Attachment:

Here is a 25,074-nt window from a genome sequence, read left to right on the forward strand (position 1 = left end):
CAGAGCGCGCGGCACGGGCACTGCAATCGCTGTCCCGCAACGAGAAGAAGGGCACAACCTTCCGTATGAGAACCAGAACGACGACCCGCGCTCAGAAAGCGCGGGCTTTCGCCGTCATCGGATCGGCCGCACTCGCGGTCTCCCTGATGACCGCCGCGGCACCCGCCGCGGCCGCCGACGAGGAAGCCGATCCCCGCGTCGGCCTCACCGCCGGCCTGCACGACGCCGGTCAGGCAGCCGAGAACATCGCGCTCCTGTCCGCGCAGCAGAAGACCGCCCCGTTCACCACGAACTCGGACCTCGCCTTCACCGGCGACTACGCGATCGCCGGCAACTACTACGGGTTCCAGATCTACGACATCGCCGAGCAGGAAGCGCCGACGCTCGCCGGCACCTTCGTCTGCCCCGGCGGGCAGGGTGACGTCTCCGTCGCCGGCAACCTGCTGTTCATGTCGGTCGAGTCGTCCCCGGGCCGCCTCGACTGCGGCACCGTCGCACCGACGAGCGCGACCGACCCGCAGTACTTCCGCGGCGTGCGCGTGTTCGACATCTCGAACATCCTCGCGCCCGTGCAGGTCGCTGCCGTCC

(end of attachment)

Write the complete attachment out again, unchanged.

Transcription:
Here is a 25,074-nt window from a genome sequence, read left to right on the forward strand (position 1 = left end):
CAGAGCGCGCGGCACGGGCACTGCAATCGCTGTCCCGCAACGAGAAGAAGGGCACAACCTTCCGTATGAGAACCAGAACGACGACCCGCGCTCAGAAAGCGCGGGCTTTCGCCGTCATCGGATCGGCCGCACTCGCGGTCTCCCTGATGACCGCCGCGGCACCCGCCGCGGCCGCCGACGAGGAAGCCGATCCCCGCGTCGGCCTCACCGCCGGCCTGCACGACGCCGGTCAGGCAGCCGAGAACATCGCGCTCCTGTCCGCGCAGCAGAAGACCGCCCCGTTCACCACGAACTCGGACCTCGCCTTCACCGGCGACTACGCGATCGCCGGCAACTACTACGGGTTCCAGATCTACGACATCGCCGAGCAGGAAGCGCCGACGCTCGCCGGCACCTTCGTCTGCCCCGGCGGGCAGGGTGACGTCTCCGTCGCCGGCAACCTGCTGTTCATGTCGGTCGAGTCGTCCCCGGGCCGCCTCGACTGCGGCACCGTCGCACCGACGAGCGCGACCGACCCGCAGTACTTCCGCGGCGTGCGCGTGTTCGACATCTCGAACATCCTCGCGCCCGTGCAGGTCGCTGCCGTCC